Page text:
by Matt Puddy
Back in 2008 Electronic Arts released a game which made a fairly large crater when it landed. That game was Mirror’s Edge.
Released a year after Assassin’s Creed, another game which heavily featured a free running aspect, Mirror’s Edge was built around parkour and set the interest level high for players. The game and comic setting mirror (no pun intended) each other exactly, and both are set in a near future dystopian setting. Information is crucial in this day and age, and also easily stolen when transmitted digitally. This world uses "Runners", old fashioned human couriers who skip across the skyline, building to building, passing, collecting or even stealing secrets. Our main character Faith is one such runner - and a very fast one at that.
This first issue opens with Faith aiding in a data theft, acting as a decoy for the actual heist. While skillfully running across the rooftops, goading her Krugersec pursuers, she runs right into an even more illicit meeting resulting in gunfire and her capture by one of the biggest local crime bosses – Dogen. A brief conversation and a balcony escape later sees Faith return to her crew, who are more than worried about who she met. Things certainly take a darker turn for her, and they don’t seem to be letting up as a rival crew shows up to challenge their authority.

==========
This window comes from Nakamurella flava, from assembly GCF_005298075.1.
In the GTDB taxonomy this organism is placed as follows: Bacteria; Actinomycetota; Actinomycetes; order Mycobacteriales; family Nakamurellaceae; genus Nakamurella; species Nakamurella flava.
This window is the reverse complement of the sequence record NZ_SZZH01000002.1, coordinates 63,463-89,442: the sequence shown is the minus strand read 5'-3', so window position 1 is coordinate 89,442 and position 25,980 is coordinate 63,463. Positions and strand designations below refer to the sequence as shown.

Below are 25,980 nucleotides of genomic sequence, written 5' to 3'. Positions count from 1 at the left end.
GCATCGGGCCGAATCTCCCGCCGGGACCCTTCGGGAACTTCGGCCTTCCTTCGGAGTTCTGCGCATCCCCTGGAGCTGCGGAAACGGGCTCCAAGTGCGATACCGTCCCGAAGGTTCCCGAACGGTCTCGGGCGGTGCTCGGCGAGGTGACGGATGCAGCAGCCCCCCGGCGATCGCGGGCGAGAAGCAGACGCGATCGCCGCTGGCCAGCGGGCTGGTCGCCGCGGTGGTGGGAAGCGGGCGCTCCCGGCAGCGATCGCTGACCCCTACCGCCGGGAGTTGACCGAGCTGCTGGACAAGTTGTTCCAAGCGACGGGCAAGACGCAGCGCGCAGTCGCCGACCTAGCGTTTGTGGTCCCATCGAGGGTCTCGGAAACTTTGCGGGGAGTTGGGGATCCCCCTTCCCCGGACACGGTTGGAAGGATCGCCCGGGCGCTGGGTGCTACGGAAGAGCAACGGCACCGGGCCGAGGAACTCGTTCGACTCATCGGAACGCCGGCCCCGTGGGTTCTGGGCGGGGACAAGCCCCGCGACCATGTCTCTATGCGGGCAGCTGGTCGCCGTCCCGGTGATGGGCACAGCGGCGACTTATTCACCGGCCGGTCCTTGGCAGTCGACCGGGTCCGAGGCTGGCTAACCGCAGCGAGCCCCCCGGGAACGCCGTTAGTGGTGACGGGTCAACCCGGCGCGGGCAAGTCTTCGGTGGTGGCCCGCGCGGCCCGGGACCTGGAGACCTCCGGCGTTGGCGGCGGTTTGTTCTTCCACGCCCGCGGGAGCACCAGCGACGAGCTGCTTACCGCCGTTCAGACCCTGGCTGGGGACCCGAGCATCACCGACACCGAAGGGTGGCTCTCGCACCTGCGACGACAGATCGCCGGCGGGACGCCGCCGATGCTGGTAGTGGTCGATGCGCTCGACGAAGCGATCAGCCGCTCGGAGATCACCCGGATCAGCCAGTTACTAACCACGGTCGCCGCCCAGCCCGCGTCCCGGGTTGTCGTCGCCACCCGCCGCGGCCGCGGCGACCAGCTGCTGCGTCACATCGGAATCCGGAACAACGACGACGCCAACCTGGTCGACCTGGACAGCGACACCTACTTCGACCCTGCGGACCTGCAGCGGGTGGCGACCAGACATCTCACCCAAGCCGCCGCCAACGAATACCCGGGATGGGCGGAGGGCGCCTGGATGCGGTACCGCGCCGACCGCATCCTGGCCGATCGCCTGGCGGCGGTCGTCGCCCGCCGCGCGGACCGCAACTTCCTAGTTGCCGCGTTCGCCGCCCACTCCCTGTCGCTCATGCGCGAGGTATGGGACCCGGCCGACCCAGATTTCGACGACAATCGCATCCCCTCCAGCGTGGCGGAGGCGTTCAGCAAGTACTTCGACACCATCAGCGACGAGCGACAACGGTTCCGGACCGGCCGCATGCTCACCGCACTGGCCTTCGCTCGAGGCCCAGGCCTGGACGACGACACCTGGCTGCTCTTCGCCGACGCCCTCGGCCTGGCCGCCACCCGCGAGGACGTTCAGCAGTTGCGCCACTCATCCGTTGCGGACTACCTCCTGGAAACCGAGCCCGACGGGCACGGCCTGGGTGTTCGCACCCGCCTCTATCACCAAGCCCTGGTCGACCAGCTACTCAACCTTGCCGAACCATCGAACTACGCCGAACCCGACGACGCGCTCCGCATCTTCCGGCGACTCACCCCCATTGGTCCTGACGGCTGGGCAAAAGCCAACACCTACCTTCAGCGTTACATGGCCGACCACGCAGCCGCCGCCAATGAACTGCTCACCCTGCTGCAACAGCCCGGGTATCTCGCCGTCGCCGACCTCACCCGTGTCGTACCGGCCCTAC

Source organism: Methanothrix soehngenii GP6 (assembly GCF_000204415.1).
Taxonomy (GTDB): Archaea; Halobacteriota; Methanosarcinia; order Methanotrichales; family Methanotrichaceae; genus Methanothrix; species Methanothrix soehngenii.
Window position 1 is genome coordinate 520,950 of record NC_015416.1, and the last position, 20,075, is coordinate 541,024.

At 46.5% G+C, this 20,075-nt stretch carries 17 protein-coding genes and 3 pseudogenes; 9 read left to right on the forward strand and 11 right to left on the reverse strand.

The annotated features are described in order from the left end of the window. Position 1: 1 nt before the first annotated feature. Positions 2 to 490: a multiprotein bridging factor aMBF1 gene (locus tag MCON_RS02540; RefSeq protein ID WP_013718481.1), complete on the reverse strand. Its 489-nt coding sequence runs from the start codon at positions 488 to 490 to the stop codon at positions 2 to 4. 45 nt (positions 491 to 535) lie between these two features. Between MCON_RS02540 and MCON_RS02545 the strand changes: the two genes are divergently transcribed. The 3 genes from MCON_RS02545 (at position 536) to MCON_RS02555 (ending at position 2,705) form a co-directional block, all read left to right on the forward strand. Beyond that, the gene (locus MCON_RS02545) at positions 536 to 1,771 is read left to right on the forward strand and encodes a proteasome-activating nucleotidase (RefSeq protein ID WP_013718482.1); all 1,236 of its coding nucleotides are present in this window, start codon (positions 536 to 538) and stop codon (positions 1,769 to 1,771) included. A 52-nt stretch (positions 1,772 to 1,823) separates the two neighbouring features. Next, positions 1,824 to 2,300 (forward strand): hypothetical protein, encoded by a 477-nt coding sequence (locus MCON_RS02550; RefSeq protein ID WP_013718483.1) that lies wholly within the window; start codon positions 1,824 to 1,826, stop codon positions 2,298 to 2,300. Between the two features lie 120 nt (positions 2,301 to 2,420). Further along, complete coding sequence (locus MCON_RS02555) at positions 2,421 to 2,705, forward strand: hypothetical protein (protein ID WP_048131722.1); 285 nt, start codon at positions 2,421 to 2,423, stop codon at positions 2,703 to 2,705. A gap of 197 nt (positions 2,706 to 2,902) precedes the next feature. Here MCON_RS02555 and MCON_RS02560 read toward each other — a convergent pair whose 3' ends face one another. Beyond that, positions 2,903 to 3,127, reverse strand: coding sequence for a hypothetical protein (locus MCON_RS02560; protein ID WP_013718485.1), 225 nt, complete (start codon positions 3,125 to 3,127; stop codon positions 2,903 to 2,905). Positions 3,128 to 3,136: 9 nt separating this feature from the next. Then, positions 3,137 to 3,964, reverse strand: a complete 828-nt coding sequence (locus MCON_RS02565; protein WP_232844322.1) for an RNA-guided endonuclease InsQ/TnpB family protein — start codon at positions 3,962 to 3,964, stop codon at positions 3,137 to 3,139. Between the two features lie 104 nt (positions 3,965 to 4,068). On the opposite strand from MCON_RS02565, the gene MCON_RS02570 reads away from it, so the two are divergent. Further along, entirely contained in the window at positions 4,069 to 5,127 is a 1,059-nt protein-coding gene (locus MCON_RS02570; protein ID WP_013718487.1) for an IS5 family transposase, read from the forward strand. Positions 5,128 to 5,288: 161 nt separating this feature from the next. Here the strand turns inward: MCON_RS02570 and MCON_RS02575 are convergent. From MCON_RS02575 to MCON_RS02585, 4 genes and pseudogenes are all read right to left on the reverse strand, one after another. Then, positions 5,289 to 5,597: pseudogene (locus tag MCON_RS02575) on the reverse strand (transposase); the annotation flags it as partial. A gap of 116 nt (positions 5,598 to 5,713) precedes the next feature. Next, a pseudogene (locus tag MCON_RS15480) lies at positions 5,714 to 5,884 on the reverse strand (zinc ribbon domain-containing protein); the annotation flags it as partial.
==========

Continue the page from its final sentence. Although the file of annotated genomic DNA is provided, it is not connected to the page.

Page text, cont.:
The challenge, although exhilarating, does stir something within Faith as she finds herself back at Dogen’s place, potentially accepting a job she shouldn’t even consider.
Christofer Emgård heads up a very interesting team of Mattias Häggström and Robert Sammelin. Combined they work very well, but it is their credentials that paint the more obvious picture. Häggström has an artistic background in video game development and creation which makes him ideally placed for this comic. Emgård is also well known in the industry, and received honours at the 2007 Writers Guild of America Awards for story design on World in Conflict.
Working together they have created a fun, fast paced story with some very pretty images too. Visually it is very clean and minimalist on the artwork, giving a suitably airy feel to it all. The line work is fine and well structured on the buildings, but does wane a bit on the facial features.
The quick pace of the story can sweep you along with it, on a slower read it is a little thin. By expecting most readers will know the game, there is minimal back story and introduction to the premise, but new readers will still enjoy the fun element.
Put all together if you are looking for a quick shot of entertainment in a video game story adaptation then you won’t go wrong. As a new story on its own, it does need to do a little more, and the cliff hanger “job” offer at the end does mean you need to continue on to issue two. This is definitely worth a read if you’re a fan of the game (and impending sequel in February 2016) and still worth a peek if you’re not.
Matt Puddy has Faith that Mirror’s Edge can really take off.